Using Power Supply Chokes

Introduction

All Lundahl products are based on their double coil (symmetrical) C-Core technology, using Audio Grade, self-made cores by the Lundahl factory directly. So indeed they produce the cores from magnetic foil themself. Also the chokes, and even the mains transformers. This means all power supply chokes are also possible to use as tube anode chokes. So unlike a regular chokes, the Lundahl chokes work up to 20kHz or more. A low cost choke is a terrible source of magnetic and electric field radiation for several reasons. The Lundhal chokes by definition are radiating almost nothing. First, because they are well over dimensioned, so you operate then nowhere near saturation, also not at maximum specified current. Second, the symmetrical construction with the double coil radiates a field for each coil which is in anti phase. So the net radiation field is very low. This double coil construction means you have always two coils available, in space oriented in anti-phase with each other, but connected electrically in phase of course. They are positioned each on the other side of the core, physically rotated 180 degrees. You cannot use the coils independent from each other, because that would make it a transformer. So you need to make sure on each coil is the same signal, and then it works.

If you feel too confused now... Read this another time. What applies for the mains transformer in this article, applies in fact for the chokes as well.

In short, simply put the two coils in series or in parallel, but make sure you wire them in phase. So use the connection scheme of the datasheet. You can wire them in three ways:

  1. in Series. This is how the Henry value is specified. If you buy a 10H choke, it will have 10H with both series.
  2. in Parallel . This option has only 50% of the inductance, but for that you have twice the current and half the DC resistance. The best thing to do is, check the price list of jacmusic.com because in there is a compact overview of what is the best coil for a required DC current. Most if the time series connection gives the best value for money, but with some
  3. in Common Mode Rejection configuration. Schematics will follow in the text, down here.  In this configuration, one coil is in the positive lead to the second capacitor, and one on the ground lead to the second capacitor.  This will give lowest field radiation coming from the choke.  Such good results cannot be achieved with lower cost E-Core chokes, and the Lundahl double coil chokes are a major step into the direction of a really hum-free amplifier.  Electrically this is calculated as a series connection. More information also here below.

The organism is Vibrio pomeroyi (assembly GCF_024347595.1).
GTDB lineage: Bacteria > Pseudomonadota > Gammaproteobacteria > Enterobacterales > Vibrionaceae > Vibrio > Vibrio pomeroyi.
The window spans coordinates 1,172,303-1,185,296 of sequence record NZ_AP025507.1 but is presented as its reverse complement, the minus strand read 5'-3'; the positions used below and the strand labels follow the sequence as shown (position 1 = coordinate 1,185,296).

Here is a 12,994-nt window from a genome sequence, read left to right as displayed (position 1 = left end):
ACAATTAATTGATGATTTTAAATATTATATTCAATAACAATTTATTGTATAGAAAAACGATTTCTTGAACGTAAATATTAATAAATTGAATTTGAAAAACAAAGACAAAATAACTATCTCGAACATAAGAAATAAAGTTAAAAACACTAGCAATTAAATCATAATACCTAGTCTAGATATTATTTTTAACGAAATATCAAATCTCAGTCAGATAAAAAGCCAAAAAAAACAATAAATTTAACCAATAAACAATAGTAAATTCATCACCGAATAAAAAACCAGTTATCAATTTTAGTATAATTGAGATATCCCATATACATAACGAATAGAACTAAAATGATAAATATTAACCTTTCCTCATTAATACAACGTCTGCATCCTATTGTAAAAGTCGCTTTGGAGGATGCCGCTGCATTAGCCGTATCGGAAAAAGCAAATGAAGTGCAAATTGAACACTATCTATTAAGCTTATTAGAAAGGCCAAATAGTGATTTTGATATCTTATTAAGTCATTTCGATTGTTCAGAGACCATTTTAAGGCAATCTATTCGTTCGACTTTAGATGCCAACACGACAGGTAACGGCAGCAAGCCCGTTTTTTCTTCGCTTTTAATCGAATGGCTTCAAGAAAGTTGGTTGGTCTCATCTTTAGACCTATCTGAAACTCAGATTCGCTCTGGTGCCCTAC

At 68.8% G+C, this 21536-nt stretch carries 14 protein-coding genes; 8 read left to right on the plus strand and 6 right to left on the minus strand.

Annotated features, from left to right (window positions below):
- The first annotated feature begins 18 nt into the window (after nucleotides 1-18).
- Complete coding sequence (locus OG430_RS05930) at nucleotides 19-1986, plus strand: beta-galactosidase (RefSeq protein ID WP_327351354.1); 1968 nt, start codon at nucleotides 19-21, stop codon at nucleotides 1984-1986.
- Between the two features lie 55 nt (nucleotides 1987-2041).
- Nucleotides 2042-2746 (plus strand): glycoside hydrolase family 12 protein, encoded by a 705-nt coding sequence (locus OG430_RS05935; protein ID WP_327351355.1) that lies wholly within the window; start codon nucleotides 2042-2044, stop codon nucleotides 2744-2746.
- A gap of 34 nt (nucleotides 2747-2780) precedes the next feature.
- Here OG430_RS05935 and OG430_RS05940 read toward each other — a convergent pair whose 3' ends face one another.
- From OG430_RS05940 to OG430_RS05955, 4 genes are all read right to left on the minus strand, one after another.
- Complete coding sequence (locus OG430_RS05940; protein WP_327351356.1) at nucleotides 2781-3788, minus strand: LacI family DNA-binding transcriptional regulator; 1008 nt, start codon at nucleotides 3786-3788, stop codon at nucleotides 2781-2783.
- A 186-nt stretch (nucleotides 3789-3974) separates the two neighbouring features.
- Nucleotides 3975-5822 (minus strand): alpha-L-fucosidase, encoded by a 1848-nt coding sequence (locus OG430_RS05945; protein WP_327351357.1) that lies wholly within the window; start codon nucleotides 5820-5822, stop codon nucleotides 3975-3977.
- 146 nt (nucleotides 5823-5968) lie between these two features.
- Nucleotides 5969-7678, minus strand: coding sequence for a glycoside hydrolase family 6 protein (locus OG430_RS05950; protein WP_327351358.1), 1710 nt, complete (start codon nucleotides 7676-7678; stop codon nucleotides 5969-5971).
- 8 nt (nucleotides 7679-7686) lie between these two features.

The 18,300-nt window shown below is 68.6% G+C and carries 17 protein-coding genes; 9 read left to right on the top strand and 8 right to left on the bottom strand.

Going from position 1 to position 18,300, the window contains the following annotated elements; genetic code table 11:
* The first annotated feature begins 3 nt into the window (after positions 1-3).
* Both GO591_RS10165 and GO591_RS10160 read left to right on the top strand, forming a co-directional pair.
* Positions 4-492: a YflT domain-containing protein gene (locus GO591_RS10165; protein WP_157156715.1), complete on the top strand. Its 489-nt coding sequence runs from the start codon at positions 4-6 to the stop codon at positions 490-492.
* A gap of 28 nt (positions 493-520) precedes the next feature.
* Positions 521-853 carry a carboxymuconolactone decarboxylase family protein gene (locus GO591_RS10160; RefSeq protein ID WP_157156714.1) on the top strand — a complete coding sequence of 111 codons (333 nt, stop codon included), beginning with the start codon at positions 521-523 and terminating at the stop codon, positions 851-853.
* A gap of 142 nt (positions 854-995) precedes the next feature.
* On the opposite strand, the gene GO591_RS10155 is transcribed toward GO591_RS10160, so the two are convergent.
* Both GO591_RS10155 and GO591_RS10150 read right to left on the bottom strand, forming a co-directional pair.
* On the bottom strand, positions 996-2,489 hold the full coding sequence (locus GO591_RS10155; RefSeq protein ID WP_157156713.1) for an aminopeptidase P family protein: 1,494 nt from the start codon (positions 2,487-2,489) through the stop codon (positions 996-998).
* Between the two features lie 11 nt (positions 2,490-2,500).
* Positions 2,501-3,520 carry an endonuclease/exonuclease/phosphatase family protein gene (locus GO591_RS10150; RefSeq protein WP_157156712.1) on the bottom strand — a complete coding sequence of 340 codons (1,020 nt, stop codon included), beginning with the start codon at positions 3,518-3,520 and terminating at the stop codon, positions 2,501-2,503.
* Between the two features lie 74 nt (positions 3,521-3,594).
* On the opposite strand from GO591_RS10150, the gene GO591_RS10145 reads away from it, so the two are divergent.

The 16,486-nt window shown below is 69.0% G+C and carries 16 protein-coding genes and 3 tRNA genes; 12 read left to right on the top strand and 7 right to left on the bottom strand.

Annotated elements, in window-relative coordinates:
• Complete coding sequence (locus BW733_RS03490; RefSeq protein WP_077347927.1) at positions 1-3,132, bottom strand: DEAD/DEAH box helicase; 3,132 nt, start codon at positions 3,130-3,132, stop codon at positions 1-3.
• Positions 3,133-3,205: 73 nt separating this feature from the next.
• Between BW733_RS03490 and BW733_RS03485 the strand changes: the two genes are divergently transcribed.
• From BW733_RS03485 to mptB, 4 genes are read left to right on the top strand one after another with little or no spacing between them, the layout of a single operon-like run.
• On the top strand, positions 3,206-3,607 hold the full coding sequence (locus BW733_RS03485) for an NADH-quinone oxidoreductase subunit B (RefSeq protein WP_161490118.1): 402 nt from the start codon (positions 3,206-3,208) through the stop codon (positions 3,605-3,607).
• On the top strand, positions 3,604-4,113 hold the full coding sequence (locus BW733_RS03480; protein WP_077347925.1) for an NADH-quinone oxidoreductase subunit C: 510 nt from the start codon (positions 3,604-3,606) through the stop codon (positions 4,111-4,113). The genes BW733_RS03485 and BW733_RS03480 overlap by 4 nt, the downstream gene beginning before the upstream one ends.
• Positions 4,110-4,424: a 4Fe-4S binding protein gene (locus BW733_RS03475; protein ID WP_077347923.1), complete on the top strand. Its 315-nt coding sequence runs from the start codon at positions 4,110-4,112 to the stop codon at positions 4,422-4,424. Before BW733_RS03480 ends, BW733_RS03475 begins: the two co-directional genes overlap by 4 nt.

NOTE: for For small power supplies with very low hum requirements, such as in pre-amps, you can use plate chokes like LL1667/25 as power supply chokes, they are qualified for this use as well. In the table (below) you see some of the plate chokes listed. You will get extremely high inductance that way. This allow you to work with less big capacitors, and in that way reduce capacitor charge peaks which are responsible for hum radiation. The relatively high DC resistance will However, give not much voltage drop, since you work are low current. Even the DC resistance is good, since it is an additional stabilizer element, and also it is helpfully at start up when capacitors are still empty. Then again with higher current versions such as 50mA and more, you will see the DC resistance gets lower. All together the below table shows a very harmonic family of products.
How to Select the right Choke.

Data sheets can be confusing sometimes. You normally will know the required DC output current. Choose this in the table. Then on the right, you see some choices for induction. If there are multiple options for the induction, that is because some transformers have low DC resistance, others have high DC resistance. A low DC resistance chokes will be less warm, but usually offers less inductance. A higher DC resistance offers extra filtering, and protects better against surge current when the capacitors are empty at switch on. Such effects must be well considered. So a low DC resistance is not always better, but it may be useful when you have heat problems, or other power supply limitations So each coil has it's own advantages, but the higher resistance coils should be taken when you have the possibility. Moreover, the higher Copper Resistance is an additional filter element. So yes, you need to produce 21 or 2 Watt more energy, but charge slopes for the capacitors are not so aggressive, and the extra filtering means, you could save a little bit on the size of the capacitors, and have the same effect still.